Posted on May 27th, 2014 (10:00 am) by Theresa Flanagan

You know when a song reminds you so strongly of something else, but you just can't quite figure out what? I'll probably be bolting awake sometime later this week with the realization of what exactly "Big Weather I" is making me think of. It's the first track off of 1,2,3's ambitious double LP titled Big Weather. With the vastly varied influences that frontman Nic Snyder pulls into their sophomore release, the twenty tracks are all over the place. The theme that pulls them together is disasters, particular those of the natural variety.

Following the release of their debut New Heaven in 2011, 1,2,3 went through a serious rough patch. In the process of getting this record together they broke up when Snyder bowed out briefly before gathering the band together, and were dropped by Frenchkiss Records, along with their management and booking agencies. The quartet ended up setting up their own record label, American Hermitage, in order to release Big Weather.

The double album is meant to be listened to all in one go, a significant time commitment at just under eighty minutes all told. While we're not all that inclined to repeat it, it's definitely an experience. When the artists have so obviously thrown so much of themselves into a production, it is incredibly hard to criticize the outcome. Big Weather is no exception. Snyder puts it best: "This album is undoubtedly ridden with flaws, but so are its creators, and the circumstances under which it was created." Flaws though there may be, there is a plenty of good stuff going on throughout Big Weather.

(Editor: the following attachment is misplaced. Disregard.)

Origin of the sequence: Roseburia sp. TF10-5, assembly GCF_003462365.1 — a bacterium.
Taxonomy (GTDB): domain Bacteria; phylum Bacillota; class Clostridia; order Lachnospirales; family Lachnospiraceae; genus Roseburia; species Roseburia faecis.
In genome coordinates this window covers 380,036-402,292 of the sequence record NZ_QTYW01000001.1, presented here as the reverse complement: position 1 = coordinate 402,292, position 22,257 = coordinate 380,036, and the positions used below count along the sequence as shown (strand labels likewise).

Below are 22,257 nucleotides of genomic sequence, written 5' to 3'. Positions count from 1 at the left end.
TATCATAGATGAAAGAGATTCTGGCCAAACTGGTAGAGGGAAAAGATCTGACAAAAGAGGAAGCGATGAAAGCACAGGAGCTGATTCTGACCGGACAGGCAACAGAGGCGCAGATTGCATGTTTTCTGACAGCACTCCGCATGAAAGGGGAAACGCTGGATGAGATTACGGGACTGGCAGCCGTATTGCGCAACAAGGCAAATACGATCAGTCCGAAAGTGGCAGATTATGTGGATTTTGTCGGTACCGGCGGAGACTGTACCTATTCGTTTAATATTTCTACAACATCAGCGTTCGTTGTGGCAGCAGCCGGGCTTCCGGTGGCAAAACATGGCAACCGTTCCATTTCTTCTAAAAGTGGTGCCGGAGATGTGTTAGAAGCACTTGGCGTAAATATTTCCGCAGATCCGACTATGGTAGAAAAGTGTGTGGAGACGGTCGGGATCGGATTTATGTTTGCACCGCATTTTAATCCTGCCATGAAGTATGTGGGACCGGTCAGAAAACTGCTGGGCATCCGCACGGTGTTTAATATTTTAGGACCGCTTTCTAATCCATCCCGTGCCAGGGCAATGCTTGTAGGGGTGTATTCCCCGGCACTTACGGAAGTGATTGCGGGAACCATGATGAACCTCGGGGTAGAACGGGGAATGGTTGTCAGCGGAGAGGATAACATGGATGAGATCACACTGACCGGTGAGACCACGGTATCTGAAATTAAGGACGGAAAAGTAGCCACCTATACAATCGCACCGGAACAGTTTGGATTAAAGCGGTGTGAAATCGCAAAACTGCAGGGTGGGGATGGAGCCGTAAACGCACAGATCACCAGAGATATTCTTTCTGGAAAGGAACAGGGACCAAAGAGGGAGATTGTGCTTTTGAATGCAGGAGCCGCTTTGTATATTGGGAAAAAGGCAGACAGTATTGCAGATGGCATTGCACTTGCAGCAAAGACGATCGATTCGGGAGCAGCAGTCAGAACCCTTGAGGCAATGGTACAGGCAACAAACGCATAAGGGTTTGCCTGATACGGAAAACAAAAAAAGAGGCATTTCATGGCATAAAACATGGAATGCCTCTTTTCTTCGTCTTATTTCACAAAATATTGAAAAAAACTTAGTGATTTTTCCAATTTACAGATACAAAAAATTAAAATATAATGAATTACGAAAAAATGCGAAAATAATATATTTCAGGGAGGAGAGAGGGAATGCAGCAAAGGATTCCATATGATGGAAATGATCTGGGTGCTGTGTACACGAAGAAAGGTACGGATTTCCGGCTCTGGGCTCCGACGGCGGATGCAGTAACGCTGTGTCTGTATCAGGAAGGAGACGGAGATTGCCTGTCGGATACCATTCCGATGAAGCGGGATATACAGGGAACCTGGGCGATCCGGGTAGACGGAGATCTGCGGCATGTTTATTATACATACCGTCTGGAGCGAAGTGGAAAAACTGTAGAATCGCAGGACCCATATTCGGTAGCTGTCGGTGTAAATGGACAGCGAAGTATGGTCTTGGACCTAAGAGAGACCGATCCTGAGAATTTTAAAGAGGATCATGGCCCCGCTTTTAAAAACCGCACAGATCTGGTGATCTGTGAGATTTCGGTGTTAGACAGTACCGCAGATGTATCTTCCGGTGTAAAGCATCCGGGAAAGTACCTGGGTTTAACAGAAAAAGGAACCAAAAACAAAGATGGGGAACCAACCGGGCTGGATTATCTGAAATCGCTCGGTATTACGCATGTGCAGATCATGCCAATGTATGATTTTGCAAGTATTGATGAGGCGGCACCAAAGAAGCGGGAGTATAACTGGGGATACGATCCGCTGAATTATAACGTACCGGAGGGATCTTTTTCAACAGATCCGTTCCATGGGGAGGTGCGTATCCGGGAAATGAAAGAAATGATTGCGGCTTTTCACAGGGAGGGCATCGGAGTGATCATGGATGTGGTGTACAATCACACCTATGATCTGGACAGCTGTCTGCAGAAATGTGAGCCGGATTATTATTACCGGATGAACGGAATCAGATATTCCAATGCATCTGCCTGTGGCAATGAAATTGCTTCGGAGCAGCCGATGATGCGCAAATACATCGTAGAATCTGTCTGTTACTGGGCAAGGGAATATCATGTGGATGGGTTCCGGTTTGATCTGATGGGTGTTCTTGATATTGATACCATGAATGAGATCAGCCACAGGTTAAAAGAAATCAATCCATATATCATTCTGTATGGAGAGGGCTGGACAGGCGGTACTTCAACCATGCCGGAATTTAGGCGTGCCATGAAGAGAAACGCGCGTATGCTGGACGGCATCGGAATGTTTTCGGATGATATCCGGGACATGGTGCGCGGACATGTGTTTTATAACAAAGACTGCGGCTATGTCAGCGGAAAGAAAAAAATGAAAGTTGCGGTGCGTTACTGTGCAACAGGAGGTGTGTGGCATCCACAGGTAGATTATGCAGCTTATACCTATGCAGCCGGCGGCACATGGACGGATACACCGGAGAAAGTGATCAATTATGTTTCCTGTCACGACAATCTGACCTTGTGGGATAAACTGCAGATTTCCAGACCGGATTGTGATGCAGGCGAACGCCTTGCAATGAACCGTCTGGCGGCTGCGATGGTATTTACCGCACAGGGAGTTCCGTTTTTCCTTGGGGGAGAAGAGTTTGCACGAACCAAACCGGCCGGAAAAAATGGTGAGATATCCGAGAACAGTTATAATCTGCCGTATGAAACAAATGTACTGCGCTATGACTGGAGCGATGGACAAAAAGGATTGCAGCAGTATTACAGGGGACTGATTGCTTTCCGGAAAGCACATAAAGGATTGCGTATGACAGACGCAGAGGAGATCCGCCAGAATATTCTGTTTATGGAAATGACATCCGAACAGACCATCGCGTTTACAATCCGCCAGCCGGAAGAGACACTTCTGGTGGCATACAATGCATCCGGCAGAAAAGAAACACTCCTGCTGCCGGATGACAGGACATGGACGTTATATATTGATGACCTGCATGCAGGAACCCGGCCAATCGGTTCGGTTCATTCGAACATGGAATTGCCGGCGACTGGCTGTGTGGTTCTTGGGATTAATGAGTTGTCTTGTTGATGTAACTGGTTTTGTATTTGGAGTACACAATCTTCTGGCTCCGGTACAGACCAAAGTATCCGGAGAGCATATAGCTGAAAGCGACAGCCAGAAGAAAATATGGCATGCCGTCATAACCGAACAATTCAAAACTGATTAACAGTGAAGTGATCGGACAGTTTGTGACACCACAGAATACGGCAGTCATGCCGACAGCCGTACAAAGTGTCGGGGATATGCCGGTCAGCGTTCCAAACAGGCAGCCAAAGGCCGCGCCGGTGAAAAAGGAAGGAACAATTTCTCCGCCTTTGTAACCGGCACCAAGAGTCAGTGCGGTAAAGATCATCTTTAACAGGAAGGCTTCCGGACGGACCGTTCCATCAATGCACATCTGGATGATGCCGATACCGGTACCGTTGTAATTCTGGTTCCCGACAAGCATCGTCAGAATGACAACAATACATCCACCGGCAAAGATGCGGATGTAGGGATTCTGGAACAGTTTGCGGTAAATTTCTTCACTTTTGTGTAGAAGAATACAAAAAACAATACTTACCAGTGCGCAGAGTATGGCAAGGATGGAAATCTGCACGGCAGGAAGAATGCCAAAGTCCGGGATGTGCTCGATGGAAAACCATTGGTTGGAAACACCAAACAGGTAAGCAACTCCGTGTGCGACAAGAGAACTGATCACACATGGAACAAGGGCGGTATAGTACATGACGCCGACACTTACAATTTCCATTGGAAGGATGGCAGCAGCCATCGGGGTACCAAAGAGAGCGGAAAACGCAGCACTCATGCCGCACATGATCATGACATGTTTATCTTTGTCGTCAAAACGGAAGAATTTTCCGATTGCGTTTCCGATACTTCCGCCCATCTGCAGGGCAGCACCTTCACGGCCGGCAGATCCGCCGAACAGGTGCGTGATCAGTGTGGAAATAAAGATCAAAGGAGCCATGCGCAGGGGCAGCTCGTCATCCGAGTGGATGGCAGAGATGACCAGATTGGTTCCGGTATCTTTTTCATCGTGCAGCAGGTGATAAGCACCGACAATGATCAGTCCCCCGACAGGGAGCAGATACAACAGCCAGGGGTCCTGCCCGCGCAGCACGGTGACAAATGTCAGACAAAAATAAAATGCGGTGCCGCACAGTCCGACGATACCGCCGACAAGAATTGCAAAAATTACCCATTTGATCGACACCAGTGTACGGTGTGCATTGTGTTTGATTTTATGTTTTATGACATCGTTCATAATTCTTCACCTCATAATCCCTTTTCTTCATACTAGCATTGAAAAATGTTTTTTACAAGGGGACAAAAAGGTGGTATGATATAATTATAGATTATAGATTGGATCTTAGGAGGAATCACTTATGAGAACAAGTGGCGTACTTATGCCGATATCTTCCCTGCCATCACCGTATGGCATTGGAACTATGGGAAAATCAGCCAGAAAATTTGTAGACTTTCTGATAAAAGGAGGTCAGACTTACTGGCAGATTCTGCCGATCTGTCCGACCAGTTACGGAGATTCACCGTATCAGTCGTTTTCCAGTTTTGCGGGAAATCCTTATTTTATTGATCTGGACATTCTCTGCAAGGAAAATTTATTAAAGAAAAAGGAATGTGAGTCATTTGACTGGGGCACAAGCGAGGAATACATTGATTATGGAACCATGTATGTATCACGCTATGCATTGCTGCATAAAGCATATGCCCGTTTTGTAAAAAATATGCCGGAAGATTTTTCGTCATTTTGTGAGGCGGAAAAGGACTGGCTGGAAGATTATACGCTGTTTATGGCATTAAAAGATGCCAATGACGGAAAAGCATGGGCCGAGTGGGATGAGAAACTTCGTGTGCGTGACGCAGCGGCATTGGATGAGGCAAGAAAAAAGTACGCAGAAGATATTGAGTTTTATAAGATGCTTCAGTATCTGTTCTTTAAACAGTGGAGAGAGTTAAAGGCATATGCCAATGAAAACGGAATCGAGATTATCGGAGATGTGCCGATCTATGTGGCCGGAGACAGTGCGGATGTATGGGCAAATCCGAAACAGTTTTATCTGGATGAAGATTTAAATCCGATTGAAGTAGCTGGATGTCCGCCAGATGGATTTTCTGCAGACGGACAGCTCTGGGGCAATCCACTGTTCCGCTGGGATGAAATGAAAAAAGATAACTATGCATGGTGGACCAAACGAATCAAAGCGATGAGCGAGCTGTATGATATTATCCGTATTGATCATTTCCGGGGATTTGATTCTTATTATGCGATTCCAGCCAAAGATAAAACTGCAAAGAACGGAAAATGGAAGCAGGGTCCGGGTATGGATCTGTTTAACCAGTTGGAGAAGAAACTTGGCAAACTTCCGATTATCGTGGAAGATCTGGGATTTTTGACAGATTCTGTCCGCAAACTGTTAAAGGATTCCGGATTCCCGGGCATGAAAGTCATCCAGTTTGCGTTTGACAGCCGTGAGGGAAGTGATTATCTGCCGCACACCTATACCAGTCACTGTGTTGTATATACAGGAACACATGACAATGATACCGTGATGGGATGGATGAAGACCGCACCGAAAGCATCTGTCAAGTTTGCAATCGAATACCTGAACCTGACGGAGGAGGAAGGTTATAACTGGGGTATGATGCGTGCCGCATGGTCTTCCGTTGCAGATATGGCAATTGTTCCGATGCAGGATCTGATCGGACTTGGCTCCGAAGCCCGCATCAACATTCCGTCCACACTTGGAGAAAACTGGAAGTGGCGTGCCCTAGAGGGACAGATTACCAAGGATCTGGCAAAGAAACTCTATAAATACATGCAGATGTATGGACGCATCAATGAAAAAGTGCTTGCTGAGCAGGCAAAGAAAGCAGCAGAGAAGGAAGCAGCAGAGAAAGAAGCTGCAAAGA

Particular influences on Snyder for Big Weather included strange and severe weather patterns, like the tornado that destroyed his aunt's house in Pennsylvania, and '70s dystopian movies. There's a definite apocalyptic bent to it all, which is especially obvious in the two spoken word tracks. "Waiting For The Horsemen" and "In The House Of The Locust" both tell ominous tales that wouldn't be out of place alongside a couple by Edgar Allan Poe, with some modern twists.

The other tracks meander through garage rock, psych, folky Americana, crunchy pop, and everything in between. Big Weather was recorded in Snyder's basement studio, using beat up old guitars, bass and percussion, with primitive recording gear. This is the sound of a band following through on their vision. If every single moment of the outcome isn't completely compelling, the overall result is. We may have to take back the whole not so inclined to listen to the whole thing more than once. It's an experience worth repeating, at the very least to figure out which pieces to take with you.

Big Weather is the kind of record you just have to listen to for yourself. Partly because it's such a labor of love that it deserves a listen for that reason alone, partly because it's all over the place but still completely connected. As stormy as both the process and inspiration for Big Weather were, the record itself emerges tried and tested. You can order the vinyl edition and get a digital copy free on 1,2,3's own label American Hermitage's website. According to the group's Facebook, the digital form will be available for pay what you want as well. You can check it out streaming in full over on Soundcloud.

Oh, and it is John Cougar Mellencamp's "Jack & Diane" that "Big Weather I" is so immediately reminiscent of. However, it doesn't take very long to become a very different song. I'm glad I got that one figured out before it drove me too crazy.

Track List

  1. Big Weather I
  2. Leave Me In The Sky With The Lawn Chair
  3. Pontoon Song
  4. Waiting For The Horsemen
  5. Mile High Grass
  6. Bus To Babylon
  7. Refusal Bop
  8. The Shapes Of Wrath
  9. Fear/Pure Elevation
  10. Rebuilding
  11. Stone Haus
  12. Porch Swing Song
  13. Big Black Car
  14. Big Weather II
  15. In The House Of The Locust
  16. When The Levee Broke At The County Fair
  17. Strawberry
  18. Faith Hill
  19. Where We Lived
  20. Sick Of The End
1,2,3: Big Weather
Purchase at: Amazon | eMusic

Our Rating

73 / 100
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